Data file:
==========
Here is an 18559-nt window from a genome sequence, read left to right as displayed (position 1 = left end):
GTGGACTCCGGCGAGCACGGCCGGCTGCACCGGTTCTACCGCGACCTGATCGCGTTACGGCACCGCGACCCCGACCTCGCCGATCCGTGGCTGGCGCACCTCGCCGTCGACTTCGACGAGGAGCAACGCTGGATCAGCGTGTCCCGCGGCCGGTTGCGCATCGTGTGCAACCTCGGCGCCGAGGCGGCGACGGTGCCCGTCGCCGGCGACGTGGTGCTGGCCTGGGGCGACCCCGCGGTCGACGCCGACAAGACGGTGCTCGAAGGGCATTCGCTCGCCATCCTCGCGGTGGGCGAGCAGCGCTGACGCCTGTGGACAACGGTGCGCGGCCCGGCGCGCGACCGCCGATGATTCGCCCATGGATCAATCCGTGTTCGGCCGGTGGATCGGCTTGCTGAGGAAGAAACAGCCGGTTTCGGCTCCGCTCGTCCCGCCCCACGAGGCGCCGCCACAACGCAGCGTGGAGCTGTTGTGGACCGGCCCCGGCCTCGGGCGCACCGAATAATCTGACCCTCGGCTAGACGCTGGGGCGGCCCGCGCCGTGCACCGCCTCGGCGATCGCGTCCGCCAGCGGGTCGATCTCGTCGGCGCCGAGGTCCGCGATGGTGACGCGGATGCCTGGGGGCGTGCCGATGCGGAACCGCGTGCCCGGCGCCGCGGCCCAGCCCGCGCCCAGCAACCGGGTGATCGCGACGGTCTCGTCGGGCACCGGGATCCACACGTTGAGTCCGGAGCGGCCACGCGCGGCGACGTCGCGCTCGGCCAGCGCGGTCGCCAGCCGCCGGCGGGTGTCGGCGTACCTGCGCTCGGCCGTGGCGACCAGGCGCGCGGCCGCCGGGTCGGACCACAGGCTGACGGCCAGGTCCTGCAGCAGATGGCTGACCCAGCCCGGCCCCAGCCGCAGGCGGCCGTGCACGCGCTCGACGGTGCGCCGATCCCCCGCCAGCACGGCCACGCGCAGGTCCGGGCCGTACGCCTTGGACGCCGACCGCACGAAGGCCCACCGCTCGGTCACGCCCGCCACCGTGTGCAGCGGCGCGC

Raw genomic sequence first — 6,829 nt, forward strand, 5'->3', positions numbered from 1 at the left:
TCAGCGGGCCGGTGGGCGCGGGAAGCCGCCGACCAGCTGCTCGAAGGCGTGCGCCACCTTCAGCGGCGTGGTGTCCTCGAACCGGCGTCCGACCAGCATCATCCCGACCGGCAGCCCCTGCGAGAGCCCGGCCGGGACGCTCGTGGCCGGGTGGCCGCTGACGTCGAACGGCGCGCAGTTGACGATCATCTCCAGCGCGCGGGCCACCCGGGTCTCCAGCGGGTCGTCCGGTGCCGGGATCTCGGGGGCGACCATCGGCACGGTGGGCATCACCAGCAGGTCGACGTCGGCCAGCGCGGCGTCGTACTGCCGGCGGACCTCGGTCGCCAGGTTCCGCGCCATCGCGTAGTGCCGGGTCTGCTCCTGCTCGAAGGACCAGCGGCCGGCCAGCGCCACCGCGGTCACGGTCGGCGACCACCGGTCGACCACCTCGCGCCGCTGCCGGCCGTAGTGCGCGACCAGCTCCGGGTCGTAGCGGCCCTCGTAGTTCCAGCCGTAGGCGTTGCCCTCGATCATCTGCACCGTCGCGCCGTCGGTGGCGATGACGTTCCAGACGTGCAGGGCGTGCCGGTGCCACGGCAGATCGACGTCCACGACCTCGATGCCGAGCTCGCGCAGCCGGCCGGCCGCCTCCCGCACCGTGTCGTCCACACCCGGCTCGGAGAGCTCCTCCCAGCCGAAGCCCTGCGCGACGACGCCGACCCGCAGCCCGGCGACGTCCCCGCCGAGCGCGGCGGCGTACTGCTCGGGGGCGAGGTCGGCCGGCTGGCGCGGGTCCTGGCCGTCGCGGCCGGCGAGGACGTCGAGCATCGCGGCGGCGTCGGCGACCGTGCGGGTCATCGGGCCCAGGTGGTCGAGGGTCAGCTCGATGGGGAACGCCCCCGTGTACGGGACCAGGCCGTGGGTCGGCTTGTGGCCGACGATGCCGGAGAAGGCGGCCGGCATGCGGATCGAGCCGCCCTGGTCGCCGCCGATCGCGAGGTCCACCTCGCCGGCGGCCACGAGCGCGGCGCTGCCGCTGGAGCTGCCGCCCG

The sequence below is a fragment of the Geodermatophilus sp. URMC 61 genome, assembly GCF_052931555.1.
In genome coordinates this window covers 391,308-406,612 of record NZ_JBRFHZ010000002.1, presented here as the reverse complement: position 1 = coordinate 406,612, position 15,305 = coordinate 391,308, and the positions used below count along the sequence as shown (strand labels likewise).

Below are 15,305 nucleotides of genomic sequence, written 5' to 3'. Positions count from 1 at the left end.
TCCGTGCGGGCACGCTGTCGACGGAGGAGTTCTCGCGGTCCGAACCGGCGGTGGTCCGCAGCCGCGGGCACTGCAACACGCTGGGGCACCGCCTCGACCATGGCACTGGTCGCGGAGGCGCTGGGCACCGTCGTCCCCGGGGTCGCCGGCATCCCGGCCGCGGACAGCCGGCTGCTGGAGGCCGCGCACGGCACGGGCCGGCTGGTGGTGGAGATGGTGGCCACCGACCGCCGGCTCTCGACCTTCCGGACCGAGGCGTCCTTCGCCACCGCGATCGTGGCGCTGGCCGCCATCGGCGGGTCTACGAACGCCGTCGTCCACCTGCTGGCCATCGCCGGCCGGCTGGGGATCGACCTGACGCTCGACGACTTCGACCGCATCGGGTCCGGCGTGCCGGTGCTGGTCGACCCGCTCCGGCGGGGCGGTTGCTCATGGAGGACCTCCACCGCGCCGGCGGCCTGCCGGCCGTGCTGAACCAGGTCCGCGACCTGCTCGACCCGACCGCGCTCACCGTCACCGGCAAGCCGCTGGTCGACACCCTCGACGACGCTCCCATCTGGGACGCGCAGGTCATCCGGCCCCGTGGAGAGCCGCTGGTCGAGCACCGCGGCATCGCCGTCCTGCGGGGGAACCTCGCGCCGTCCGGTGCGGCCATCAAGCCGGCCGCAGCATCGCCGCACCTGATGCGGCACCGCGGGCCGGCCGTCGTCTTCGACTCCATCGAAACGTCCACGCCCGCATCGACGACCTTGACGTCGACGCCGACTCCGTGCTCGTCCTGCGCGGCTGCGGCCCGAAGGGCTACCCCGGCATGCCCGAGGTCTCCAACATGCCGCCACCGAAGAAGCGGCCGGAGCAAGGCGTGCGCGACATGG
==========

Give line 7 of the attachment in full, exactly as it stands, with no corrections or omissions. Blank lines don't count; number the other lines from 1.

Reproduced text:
Below are 15,305 nucleotides of genomic sequence, written 5' to 3'. Positions count from 1 at the left end.